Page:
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Introduction

What is an Epic?

People often use “project” and “Epic” interchangeably. Here’s the distinction!
The Epics in Agile are a collection of multiple tasks or User Stories. They are usually responsible for producing a major deliverable, which may include various product features, for example.
The project, on the other hand, is a very tensile term. What we mean is that a project can vary widely in its scope and definition. For instance, building a small browser extension can be defined as a project, so also is building an Enterprise grade CRM solution.
Essentially, when defining a project time is taken as a resource/constraint to be managed. Whereas the best way to define an Epic is to look at the time it would take to complete the work.
A broad guideline that Prakya recommends is that any work that takes between 3 to 6 months of time, can be defined as an Epic.
To connect the concept of projects to Epics, we can say that, If its size and scope are big, then Projects might include several project Epics.

Examples of Epics

To quote an example, let us take a common scenario. Let us say you want to construct a house. Depending on the size of the house, the team that you have and the process to build it, it can take anywhere upside of 6 months to 1 year to construct it.
Thus, a house construction work can have two or three Epics. They may probably be defined as below:
Epic – 1: Select and finalize a site of construction
Epic – 2: Design the house
Epic – 3: Construct the house
Note that the above Epics are manageable within the broad time line of 3 to 6 months. Also notice that each Epic can be assigned to a specific owner for accountability. Further, each Epic can also be broken down into smaller components each of which can be handled by a specific team.

Who will create Epics in the team?

Epics are a great way to organize agile work into deliverable components. From a management point of view, Epics are a part of several tactical initiatives taken to fulfil a strategic goal.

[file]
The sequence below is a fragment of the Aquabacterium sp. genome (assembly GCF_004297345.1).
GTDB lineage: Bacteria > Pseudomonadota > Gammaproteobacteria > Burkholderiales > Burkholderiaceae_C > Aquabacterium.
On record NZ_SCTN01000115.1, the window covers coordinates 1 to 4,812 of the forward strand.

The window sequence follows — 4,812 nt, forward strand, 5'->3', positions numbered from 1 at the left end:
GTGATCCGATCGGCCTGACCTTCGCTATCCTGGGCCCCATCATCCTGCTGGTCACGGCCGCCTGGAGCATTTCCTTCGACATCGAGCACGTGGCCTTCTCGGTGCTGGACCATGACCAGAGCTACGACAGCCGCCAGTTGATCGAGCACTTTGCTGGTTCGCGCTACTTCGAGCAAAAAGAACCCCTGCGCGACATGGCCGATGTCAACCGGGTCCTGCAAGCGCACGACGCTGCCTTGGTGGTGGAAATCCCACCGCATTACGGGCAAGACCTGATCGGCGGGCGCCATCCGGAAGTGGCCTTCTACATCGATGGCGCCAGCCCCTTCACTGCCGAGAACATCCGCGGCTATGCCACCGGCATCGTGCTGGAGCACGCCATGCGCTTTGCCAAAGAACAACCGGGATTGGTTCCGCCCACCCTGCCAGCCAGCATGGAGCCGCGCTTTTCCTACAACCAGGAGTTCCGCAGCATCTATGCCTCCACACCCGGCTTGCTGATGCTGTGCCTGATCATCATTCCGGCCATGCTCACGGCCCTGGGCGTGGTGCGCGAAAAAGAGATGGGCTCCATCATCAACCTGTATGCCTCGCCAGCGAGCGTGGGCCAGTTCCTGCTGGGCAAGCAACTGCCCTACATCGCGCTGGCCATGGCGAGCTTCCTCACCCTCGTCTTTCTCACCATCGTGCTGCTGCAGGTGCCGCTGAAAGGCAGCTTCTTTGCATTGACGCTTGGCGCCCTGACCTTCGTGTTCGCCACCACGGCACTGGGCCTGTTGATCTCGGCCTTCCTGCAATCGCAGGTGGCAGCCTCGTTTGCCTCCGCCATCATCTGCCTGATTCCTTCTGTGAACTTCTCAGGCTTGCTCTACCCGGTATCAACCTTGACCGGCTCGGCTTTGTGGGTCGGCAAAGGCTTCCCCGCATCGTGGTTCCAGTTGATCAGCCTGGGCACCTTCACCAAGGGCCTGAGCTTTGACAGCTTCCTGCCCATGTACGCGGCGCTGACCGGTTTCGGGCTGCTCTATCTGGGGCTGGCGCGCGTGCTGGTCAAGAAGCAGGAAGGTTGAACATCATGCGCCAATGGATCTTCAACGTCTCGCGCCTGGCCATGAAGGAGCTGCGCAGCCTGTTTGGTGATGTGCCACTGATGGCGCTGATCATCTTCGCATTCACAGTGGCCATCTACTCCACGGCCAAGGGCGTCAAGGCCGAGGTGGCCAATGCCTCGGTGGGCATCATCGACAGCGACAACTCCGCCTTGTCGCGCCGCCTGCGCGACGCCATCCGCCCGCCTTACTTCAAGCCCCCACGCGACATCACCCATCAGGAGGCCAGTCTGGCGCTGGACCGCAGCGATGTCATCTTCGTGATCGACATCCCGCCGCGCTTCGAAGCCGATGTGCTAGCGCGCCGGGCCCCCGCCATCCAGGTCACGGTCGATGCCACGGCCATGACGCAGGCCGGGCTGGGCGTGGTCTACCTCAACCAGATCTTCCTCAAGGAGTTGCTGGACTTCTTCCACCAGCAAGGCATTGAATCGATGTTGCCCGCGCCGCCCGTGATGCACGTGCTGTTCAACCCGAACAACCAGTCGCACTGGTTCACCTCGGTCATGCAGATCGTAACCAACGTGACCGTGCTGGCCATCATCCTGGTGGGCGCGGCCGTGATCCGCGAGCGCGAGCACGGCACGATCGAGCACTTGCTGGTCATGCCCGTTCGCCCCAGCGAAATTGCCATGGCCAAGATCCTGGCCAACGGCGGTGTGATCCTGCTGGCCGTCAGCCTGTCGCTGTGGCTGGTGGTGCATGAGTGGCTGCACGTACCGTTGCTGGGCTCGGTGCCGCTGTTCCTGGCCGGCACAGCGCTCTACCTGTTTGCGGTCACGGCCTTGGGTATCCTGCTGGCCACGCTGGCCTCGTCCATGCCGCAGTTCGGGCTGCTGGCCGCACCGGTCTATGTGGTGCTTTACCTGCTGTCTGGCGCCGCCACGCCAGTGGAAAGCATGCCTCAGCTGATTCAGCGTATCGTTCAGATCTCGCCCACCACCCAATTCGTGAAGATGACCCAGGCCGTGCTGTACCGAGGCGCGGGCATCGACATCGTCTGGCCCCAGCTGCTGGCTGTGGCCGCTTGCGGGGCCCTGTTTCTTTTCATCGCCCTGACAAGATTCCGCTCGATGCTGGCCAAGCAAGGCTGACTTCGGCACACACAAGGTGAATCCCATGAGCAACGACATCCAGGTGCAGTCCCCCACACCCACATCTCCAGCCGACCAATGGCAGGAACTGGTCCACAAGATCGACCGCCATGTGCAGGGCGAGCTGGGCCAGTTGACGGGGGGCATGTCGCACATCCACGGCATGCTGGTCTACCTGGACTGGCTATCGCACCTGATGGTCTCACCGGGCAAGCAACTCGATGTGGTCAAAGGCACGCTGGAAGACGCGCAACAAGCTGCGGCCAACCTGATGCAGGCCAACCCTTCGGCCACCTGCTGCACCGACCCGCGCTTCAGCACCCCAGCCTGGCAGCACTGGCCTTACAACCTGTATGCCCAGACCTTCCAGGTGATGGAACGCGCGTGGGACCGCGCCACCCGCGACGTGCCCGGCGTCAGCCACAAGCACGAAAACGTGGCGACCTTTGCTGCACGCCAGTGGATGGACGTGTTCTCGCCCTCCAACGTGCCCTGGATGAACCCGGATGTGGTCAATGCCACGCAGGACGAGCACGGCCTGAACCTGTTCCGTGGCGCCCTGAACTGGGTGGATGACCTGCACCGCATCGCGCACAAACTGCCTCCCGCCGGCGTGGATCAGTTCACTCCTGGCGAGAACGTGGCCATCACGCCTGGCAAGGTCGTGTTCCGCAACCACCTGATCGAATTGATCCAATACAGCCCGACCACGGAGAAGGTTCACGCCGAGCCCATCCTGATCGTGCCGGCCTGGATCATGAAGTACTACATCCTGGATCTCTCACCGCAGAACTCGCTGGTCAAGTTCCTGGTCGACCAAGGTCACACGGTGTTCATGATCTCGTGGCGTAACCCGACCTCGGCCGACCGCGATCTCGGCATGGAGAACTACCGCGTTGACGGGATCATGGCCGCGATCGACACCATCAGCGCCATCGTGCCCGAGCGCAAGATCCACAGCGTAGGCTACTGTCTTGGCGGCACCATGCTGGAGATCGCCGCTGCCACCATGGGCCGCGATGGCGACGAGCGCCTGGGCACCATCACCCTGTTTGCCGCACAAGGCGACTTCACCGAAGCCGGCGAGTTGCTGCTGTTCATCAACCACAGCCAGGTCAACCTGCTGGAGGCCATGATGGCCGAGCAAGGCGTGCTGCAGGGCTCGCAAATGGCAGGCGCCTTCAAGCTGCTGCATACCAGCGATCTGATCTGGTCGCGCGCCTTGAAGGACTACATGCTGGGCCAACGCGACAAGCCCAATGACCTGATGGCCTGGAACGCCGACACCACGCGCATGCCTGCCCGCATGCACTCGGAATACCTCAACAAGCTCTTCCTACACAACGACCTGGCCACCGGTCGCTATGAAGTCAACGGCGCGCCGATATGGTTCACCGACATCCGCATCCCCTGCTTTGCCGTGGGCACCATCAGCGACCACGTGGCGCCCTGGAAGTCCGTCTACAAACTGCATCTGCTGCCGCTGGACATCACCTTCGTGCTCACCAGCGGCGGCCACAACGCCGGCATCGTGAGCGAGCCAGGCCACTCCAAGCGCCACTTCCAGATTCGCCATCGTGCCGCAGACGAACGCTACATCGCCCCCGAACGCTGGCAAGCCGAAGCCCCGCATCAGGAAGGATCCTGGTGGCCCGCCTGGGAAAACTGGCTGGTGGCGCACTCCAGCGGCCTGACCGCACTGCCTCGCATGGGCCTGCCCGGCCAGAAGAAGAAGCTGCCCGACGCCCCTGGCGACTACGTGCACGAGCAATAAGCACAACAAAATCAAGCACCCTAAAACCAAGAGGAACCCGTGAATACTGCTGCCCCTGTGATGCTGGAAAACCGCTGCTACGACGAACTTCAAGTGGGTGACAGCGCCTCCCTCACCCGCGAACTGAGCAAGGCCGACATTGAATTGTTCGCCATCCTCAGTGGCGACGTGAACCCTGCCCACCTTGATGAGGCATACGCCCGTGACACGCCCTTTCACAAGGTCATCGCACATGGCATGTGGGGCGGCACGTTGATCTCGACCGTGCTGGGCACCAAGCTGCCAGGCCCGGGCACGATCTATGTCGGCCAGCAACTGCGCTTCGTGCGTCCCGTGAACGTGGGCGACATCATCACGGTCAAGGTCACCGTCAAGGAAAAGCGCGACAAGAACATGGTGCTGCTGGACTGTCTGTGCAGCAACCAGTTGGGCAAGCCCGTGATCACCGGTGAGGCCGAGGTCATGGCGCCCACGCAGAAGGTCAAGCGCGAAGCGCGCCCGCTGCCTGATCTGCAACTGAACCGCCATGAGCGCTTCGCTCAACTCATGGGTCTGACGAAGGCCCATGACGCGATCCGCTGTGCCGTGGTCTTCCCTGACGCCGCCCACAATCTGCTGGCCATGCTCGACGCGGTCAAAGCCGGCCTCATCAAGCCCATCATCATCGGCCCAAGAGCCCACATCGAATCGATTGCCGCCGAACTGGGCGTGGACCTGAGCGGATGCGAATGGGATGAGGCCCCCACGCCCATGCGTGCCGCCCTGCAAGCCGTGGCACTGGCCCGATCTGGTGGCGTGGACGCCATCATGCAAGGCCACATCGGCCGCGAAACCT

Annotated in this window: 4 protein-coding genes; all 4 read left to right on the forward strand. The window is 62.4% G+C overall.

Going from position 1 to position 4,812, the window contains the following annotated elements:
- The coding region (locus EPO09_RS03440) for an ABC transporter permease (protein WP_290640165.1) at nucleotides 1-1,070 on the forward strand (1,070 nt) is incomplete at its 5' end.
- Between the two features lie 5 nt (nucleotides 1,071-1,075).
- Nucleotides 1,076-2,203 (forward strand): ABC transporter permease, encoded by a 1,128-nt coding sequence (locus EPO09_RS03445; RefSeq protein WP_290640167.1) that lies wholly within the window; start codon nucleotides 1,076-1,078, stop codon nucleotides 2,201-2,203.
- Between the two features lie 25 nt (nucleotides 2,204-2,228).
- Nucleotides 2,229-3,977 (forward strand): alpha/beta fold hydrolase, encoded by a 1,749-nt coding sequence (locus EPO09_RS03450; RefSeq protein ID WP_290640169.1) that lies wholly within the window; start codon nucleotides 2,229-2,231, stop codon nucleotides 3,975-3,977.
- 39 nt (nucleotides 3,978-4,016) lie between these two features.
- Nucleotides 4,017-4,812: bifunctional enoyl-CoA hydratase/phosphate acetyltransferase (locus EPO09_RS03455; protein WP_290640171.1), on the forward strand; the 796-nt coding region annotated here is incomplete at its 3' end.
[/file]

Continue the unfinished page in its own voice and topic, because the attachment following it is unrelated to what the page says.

Continuing from the above example, creating assets could be a strategic goal for a household. We may think of liquid asset creation (like investments in stocks) and property assets (like a house to live in) as themes to achieve the strategy goal. Under the property assets, we may think of commercial and domestic property as tactical initiatives.
Further, under the domestic property initiative, we can think of the construction of a home to live in as a roadmap item. Under this roadmap item we have 3 Epics as defined in the previous section.
So, we can see that an Epic gives us the opportunity to:

       

  1. Align our current work with the larger vision of the organization.
  2.    

  3. Create a trackable item of work which can be owned by a leader.
  4.    

  5. Break down the work into sub components to be assigned to different teams.

When is it needed to create an Epic?

Epics are created by product management teams for different focus areas and all requirements in the form of User Stories are mapped to that focus area of Epic. It simplifies tracking of the specific work area of a project.

When is it needed to create an Epic?

You should use Epics when you have a User Story that’s too broad in scope or takes too much time to complete. In most cases, if a User Story takes many iterations to complete, it might be best candidate for an Epic.

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